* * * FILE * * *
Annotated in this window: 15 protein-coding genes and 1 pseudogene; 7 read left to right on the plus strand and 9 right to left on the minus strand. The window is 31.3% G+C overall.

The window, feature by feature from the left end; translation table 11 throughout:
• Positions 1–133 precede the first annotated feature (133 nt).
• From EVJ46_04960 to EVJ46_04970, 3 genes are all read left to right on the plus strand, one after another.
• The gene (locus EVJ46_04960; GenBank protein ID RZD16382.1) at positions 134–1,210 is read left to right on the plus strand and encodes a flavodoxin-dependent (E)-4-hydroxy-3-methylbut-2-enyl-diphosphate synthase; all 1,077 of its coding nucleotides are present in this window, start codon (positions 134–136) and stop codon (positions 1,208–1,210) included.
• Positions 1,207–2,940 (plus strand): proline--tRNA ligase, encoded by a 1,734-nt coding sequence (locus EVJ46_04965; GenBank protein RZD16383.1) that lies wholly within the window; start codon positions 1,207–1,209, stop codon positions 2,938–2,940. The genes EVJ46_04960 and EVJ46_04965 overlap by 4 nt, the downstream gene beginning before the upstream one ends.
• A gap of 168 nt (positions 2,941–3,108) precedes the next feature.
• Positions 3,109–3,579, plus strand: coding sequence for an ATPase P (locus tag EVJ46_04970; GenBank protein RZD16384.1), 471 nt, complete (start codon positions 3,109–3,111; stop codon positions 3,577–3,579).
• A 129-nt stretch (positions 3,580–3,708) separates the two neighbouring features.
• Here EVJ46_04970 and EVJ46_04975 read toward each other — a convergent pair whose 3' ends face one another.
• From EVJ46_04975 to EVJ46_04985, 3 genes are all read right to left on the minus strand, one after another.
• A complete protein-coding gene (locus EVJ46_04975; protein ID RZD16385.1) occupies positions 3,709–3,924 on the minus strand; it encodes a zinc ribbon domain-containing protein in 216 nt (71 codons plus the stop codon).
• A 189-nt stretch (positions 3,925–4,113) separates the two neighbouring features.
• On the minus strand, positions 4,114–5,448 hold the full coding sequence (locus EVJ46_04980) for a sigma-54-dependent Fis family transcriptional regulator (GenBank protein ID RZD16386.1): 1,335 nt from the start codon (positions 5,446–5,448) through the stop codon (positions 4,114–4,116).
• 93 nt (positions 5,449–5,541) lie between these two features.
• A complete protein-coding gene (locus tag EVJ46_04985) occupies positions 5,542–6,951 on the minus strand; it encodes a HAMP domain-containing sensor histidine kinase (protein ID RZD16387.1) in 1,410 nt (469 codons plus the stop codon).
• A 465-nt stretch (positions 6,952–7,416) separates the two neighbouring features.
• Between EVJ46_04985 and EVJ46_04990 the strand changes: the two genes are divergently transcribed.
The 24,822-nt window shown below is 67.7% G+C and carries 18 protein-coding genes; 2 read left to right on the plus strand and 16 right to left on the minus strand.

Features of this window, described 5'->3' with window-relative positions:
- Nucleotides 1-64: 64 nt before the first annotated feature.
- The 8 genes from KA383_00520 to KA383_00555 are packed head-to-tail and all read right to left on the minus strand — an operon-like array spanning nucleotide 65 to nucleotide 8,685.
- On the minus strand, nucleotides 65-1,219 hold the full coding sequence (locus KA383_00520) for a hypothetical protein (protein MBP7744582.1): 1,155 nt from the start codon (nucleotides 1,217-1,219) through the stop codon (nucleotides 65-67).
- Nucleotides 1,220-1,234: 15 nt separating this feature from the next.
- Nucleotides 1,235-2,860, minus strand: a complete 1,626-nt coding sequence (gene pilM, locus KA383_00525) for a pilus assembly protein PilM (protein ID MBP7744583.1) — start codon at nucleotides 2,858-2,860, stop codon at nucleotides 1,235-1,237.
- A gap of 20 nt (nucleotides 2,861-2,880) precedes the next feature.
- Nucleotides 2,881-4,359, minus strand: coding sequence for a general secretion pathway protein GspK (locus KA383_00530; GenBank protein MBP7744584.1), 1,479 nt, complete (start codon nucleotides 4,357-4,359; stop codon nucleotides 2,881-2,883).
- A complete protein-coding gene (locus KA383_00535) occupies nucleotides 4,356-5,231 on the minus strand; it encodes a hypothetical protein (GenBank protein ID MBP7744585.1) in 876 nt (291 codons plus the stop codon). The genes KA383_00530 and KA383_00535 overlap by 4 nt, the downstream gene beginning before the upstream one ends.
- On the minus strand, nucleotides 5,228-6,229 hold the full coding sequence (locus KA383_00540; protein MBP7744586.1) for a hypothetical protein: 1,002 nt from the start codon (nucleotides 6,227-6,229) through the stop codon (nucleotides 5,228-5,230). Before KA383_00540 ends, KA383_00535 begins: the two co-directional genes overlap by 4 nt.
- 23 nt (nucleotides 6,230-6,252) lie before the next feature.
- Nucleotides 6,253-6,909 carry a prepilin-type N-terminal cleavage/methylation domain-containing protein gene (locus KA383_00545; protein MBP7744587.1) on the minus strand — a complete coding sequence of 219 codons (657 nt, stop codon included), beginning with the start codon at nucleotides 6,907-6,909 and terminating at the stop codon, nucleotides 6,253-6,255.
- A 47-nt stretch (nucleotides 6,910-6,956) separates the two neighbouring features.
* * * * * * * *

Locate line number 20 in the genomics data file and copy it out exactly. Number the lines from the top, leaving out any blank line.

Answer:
Features of this window, described 5'->3' with window-relative positions: